A review of Shazia Mirza’s comedy stints at NEDians’ Convention 2007
Humor in most parts is about putting very serious things in a most unserious manner. These are the things that you either have great respect for, have strong reservations about, or are normally uncomfortable discussing in public. Consequently, humor banks on poking fun at religion, important government matters, and sexual mores and attitudes.
Shazia Mirza, a UK based comedian of Pakistani ancestry, gave two performances of stand-up comedy at NEDians’ Convention 2007, in San Jose.
The War on Terror being the most serious stuff these days was understandably Mirza’s one domain of humor—she was original, brilliant, and very funny.
My grandmother is on a wheelchair. She was stopped at an airport in the US. Looking at her wheelchair, they asked, “Did you make it yourself?”
Pakistani women normally walk five steps behind their husbands.
These men look better from behind.
But now Pakistani men are having their wives walk five steps ahead of them.
Because of the landmines.]
Pakistanis are definitely not at the forefront of sex-related-morality reevaluations. To state the obvious, Pakistanis are conservative in their attitudes towards sex. Comedians performing to Pakistani audiences are expected to pay attention to this little detail, and especially comedians who are from the Pakistani ethnic group. But Shazia Mirza did not display that intelligence. Her jokes on sex at the NEDians’ Convention were devoid of the subtlety and suavity this conservative community is used to in regards to sex-related jokes. Though this aspect of Shazia’s comedy least bothered this scribe, some in the audience did object to her content and the organizers promptly informed Shazia about the objections; she was asked to “tone it down.” The way Mirza acted after this confrontation made it obvious she had come without a B plan. She appeared confused on where to go from there.
One short-phrased thought on Shazia Mirza’s performance that stayed with this correspondent was: one man not laughing. For, in most part Shazia Mirza’s comedy on September 8 was grade-school humor: you pick one person from the group and make him/her the butt of the joke. Everybody laughs their hearts out, everybody but the person everybody is laughing on. Perhaps this kind of humor displayed in comedy clubs to an intoxicated audience that is hell-bent on having a great time, even at the expense of others, is OK but at the NED Alumni convention it was a different story. In NED culture where social status of a student was set by the time they had spent at the University—more senior being more worthy of respect—making fun of people on how they dressed or on their physical appearance did not go well with many in the audience.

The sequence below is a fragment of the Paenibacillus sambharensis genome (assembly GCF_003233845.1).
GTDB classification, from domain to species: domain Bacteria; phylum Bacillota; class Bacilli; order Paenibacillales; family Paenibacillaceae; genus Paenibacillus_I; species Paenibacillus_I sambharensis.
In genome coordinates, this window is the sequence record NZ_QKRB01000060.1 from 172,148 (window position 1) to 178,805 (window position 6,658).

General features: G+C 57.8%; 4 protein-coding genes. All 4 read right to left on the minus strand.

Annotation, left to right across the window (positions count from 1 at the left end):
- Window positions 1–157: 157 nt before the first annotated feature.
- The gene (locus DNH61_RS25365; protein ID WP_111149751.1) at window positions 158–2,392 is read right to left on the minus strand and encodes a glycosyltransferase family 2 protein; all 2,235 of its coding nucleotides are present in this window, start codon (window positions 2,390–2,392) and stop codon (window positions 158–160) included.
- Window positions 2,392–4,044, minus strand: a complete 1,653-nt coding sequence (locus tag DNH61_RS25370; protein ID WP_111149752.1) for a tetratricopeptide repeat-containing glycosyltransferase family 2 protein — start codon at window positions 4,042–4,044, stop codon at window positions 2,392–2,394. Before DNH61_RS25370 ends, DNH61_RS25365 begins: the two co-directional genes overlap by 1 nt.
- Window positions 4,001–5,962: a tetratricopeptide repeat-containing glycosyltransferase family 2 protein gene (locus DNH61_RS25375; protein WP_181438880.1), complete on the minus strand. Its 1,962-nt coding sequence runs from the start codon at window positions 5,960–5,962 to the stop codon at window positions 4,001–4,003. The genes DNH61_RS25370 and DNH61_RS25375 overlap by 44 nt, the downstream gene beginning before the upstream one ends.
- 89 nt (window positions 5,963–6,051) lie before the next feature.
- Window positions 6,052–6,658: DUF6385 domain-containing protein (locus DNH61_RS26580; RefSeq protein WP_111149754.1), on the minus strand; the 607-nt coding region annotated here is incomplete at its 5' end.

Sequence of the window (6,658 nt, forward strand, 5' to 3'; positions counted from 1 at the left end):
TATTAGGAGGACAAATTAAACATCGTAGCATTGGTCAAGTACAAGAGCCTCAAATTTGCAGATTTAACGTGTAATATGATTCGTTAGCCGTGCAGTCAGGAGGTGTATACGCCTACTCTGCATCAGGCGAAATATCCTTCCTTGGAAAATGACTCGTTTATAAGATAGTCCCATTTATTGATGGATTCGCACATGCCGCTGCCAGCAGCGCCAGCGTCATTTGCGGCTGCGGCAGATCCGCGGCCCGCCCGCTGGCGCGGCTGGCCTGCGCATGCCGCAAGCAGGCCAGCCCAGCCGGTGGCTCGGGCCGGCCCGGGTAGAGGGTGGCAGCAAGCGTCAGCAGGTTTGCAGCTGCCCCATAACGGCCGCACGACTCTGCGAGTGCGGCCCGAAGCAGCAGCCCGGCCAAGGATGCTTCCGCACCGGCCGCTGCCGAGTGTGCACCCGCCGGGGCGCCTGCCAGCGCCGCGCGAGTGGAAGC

The third aspect of Shazia Mirza’s comedy that was most problematic to this scribe was a hint of snobbery in her dealing with the audience. Maybe we were seeing her UK based understanding of her own ethnic group: people who have learned to amass wealth, but otherwise are not too educated. This hint of disdain was obvious in her opening note [that whereas she had been asked to tone down her content she believed she should be giving Pakistanis what she gives to her “White” audience--as if what she gives to her “White” audience is the premier class stuff, and toning down the act would be like giving a second class product to Pakistanis, who, whereas are second-class people still deserve premier stuff] or her questions meant to size up audience’s cultural refinement [for example, if the audience knew about ‘Vagina Monologues']. It might very well be that some of the Pakistanis are not too much into off-Broadway shows, or operas, or NY Times bestsellers, but they definitely don’t need a comedienne from Europe to tell them that.